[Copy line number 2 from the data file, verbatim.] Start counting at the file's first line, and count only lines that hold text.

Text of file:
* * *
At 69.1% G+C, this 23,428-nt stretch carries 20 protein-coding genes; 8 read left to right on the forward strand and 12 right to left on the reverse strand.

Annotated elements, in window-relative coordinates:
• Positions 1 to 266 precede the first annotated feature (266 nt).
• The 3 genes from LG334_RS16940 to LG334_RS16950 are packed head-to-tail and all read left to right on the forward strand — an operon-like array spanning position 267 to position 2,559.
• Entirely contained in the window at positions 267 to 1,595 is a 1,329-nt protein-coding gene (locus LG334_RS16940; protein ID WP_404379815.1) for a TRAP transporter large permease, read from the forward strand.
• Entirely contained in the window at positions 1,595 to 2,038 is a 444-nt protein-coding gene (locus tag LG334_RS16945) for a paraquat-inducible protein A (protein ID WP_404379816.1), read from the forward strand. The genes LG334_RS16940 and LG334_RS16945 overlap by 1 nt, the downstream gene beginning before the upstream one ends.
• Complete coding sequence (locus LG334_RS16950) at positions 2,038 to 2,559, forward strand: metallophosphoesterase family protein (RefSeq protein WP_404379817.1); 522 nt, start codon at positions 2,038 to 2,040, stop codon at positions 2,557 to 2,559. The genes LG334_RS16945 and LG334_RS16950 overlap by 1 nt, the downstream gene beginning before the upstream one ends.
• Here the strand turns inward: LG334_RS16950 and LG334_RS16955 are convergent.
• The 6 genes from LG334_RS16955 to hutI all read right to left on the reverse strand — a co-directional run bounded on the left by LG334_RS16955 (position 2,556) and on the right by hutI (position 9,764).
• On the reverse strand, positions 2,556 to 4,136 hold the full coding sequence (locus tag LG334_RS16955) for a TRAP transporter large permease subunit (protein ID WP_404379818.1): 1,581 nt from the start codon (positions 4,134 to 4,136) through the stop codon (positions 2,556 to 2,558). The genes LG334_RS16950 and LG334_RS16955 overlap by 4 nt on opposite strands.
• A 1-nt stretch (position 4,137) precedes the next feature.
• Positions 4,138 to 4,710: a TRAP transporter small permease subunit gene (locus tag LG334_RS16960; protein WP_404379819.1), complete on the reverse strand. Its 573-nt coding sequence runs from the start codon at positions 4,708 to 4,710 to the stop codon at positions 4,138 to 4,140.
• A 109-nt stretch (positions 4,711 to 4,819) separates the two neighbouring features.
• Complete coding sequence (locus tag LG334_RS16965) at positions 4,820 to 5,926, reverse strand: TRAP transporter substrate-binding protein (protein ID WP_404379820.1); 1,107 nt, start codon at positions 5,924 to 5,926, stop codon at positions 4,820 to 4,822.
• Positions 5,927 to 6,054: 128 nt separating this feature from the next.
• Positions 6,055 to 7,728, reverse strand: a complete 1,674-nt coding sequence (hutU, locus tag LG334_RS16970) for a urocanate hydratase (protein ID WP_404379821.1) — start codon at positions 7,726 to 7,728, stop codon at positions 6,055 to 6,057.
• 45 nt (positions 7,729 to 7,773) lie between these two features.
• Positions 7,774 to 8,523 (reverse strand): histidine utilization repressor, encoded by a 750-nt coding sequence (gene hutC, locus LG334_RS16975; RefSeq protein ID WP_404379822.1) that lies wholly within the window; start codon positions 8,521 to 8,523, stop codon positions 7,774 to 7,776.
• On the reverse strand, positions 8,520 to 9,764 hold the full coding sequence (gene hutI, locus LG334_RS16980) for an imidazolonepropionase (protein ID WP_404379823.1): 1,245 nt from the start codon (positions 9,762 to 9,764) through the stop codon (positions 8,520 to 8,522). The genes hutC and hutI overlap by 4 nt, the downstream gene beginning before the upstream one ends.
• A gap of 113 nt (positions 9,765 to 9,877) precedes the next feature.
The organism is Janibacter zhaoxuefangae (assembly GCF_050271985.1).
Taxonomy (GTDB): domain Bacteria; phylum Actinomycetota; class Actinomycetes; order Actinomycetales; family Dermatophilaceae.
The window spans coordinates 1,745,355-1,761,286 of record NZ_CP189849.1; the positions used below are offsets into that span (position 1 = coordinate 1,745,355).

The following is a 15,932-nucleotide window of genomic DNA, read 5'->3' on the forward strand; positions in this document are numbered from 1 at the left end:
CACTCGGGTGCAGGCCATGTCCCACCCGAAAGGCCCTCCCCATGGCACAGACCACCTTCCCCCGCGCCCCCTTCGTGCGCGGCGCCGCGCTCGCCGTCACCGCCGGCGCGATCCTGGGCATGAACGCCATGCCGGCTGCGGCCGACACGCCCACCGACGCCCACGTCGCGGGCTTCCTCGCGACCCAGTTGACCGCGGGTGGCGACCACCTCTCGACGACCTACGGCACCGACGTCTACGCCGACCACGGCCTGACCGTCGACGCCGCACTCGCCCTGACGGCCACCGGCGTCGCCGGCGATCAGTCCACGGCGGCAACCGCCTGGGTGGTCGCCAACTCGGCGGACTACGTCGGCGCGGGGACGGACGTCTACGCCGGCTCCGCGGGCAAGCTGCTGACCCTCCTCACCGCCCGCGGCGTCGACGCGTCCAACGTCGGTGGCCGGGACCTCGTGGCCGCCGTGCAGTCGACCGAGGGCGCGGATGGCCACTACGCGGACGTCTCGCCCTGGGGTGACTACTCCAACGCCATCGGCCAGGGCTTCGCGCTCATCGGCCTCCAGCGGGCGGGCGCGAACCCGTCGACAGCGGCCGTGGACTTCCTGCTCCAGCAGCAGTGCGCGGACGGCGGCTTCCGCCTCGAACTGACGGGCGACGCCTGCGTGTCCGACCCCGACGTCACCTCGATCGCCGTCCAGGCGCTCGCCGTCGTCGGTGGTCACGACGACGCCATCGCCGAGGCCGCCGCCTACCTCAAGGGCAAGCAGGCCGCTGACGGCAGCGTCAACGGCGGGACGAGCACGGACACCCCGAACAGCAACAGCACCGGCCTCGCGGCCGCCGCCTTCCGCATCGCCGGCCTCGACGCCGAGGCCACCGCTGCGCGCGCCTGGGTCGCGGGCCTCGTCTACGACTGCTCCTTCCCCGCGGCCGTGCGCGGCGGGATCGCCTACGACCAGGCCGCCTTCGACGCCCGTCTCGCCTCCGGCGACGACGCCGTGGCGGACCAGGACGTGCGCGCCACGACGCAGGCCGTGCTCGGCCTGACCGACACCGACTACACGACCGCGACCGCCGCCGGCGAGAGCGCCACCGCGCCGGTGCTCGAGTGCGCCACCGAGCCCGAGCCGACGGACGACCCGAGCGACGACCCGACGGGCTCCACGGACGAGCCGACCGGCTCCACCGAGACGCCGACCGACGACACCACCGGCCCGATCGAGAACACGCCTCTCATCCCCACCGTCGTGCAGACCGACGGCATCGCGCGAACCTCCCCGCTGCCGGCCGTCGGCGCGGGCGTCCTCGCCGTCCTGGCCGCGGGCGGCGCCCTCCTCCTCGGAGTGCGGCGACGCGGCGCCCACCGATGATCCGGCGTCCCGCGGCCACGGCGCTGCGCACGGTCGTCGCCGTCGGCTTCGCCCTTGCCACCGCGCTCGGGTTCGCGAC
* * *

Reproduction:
Annotated elements, in window-relative coordinates: